We are examining the structures of the complex macromolecular machinery of cellular organization, with a focus on bacterial cytoskeletal systems and organelles. Historically, bacteria have been viewed as simple organisms with little internal organization, often described as mere ‘bags of enzymes’. Recently, however, we have come to appreciate that, like eukaryotes, bacteria utilize a diverse set of cytoskeletal filaments and specialized organelles to organize their internal space. These advances have opened a fertile field of research aimed at elucidating the mechanisms of bacterial intracellular organization, providing insight into fundamental principles of cellular function as well as unique aspects of prokaryotic cell biology. Proper internal organization is often essential for bacterial growth, so understanding how to interfere with organizing processes may prove effective in combating pathogenic bacteria. One of the central challenges we are tackling is to develop a structural framework for understanding the internal organization of bacteria, using methods that allow us to visualize in three dimensions single molecules, large molecular machines, and entire cells. For more information on specific projects, please follow the links below.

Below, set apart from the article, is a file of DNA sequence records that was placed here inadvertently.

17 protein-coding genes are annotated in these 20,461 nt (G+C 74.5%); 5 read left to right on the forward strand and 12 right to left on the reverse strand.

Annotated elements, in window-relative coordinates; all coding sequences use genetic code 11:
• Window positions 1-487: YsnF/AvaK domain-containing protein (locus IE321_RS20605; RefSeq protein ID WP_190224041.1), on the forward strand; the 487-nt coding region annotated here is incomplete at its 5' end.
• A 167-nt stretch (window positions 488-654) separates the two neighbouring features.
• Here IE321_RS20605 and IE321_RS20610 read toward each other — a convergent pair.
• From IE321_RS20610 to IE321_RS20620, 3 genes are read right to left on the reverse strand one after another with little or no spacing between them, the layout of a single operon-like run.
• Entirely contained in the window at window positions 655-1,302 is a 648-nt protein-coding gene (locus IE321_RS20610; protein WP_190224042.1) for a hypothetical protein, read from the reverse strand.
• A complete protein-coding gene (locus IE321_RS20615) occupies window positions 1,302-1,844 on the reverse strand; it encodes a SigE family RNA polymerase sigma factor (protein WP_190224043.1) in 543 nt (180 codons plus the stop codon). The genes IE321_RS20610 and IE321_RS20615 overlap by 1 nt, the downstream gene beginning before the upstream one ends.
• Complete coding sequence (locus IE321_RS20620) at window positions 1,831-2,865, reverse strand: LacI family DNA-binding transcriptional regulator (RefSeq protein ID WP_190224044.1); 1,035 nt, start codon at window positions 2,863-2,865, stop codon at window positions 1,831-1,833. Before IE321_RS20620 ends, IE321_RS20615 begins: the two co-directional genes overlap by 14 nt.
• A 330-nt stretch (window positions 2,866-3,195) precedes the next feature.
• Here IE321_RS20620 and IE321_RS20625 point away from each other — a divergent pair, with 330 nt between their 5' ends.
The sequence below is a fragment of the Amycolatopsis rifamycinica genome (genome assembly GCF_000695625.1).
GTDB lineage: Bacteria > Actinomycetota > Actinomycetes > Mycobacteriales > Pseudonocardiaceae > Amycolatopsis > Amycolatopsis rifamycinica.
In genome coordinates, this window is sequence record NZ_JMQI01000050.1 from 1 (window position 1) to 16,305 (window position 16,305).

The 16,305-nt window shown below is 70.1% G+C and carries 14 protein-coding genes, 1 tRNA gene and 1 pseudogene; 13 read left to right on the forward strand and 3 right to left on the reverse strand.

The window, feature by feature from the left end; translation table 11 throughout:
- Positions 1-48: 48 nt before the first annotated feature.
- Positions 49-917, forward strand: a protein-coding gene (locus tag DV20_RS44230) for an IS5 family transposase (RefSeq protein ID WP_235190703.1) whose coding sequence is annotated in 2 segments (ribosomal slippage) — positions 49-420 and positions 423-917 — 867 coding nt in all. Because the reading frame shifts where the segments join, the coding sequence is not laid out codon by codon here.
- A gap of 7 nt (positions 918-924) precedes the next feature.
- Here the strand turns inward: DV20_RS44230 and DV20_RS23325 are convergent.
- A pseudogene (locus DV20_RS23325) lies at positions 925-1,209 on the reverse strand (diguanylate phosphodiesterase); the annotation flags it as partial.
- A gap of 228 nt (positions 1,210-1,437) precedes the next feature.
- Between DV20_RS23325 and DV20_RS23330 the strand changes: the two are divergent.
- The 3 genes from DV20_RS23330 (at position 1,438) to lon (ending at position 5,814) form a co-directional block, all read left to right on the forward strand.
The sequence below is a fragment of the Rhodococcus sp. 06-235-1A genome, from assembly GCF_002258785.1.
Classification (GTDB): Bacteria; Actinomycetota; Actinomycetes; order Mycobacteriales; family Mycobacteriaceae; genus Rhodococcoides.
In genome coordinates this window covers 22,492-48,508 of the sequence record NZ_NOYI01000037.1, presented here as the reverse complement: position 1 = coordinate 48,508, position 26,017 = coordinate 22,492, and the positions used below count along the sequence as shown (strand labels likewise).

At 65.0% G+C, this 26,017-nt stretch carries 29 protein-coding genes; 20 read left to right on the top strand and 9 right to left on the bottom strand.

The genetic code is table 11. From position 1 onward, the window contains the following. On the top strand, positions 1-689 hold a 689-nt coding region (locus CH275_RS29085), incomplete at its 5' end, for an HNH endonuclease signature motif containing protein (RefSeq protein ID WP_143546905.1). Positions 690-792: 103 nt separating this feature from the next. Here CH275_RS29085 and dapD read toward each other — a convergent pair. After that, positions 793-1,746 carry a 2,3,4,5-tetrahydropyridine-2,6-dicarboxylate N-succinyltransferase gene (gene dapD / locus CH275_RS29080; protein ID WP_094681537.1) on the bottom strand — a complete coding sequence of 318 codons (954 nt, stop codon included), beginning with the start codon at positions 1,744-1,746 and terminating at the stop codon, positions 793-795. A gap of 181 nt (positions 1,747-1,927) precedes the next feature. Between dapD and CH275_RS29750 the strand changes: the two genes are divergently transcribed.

1959 NE Pacific Street Box 357350
Seattle, WA 98195